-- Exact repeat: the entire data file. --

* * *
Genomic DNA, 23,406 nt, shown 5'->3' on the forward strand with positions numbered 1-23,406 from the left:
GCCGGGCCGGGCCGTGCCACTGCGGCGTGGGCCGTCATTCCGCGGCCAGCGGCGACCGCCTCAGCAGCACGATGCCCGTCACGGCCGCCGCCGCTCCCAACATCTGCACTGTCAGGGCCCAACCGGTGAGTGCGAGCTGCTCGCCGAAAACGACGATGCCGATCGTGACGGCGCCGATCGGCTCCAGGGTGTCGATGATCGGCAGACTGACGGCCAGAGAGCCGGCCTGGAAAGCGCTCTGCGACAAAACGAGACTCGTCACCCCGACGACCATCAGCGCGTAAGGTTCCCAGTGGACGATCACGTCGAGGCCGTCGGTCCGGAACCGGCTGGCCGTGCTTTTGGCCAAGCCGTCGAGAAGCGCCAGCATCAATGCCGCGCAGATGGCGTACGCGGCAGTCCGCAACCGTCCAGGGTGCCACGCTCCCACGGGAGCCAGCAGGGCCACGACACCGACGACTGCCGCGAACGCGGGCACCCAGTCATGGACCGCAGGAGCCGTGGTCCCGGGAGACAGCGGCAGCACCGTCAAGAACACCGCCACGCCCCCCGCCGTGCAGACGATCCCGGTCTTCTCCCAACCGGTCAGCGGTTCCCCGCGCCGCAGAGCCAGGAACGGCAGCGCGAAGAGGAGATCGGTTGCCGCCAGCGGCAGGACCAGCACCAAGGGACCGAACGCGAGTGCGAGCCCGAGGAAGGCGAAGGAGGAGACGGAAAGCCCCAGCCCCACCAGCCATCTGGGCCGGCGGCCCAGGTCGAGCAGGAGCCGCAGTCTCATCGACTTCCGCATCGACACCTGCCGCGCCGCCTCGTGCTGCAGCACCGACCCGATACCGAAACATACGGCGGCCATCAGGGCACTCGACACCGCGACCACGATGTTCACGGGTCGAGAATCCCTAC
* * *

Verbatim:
Genomic DNA, 23,406 nt, shown 5'->3' on the forward strand with positions numbered 1-23,406 from the left:
GCCGGGCCGGGCCGTGCCACTGCGGCGTGGGCCGTCATTCCGCGGCCAGCGGCGACCGCCTCAGCAGCACGATGCCCGTCACGGCCGCCGCCGCTCCCAACATCTGCACTGTCAGGGCCCAACCGGTGAGTGCGAGCTGCTCGCCGAAAACGACGATGCCGATCGTGACGGCGCCGATCGGCTCCAGGGTGTCGATGATCGGCAGACTGACGGCCAGAGAGCCGGCCTGGAAAGCGCTCTGCGACAAAACGAGACTCGTCACCCCGACGACCATCAGCGCGTAAGGTTCCCAGTGGACGATCACGTCGAGGCCGTCGGTCCGGAACCGGCTGGCCGTGCTTTTGGCCAAGCCGTCGAGAAGCGCCAGCATCAATGCCGCGCAGATGGCGTACGCGGCAGTCCGCAACCGTCCAGGGTGCCACGCTCCCACGGGAGCCAGCAGGGCCACGACACCGACGACTGCCGCGAACGCGGGCACCCAGTCATGGACCGCAGGAGCCGTGGTCCCGGGAGACAGCGGCAGCACCGTCAAGAACACCGCCACGCCCCCCGCCGTGCAGACGATCCCGGTCTTCTCCCAACCGGTCAGCGGTTCCCCGCGCCGCAGAGCCAGGAACGGCAGCGCGAAGAGGAGATCGGTTGCCGCCAGCGGCAGGACCAGCACCAAGGGACCGAACGCGAGTGCGAGCCCGAGGAAGGCGAAGGAGGAGACGGAAAGCCCCAGCCCCACCAGCCATCTGGGCCGGCGGCCCAGGTCGAGCAGGAGCCGCAGTCTCATCGACTTCCGCATCGACACCTGCCGCGCCGCCTCGTGCTGCAGCACCGACCCGATACCGAAACATACGGCGGCCATCAGGGCACTCGACACCGCGACCACGATGTTCACGGGTCGAGAATCCCTAC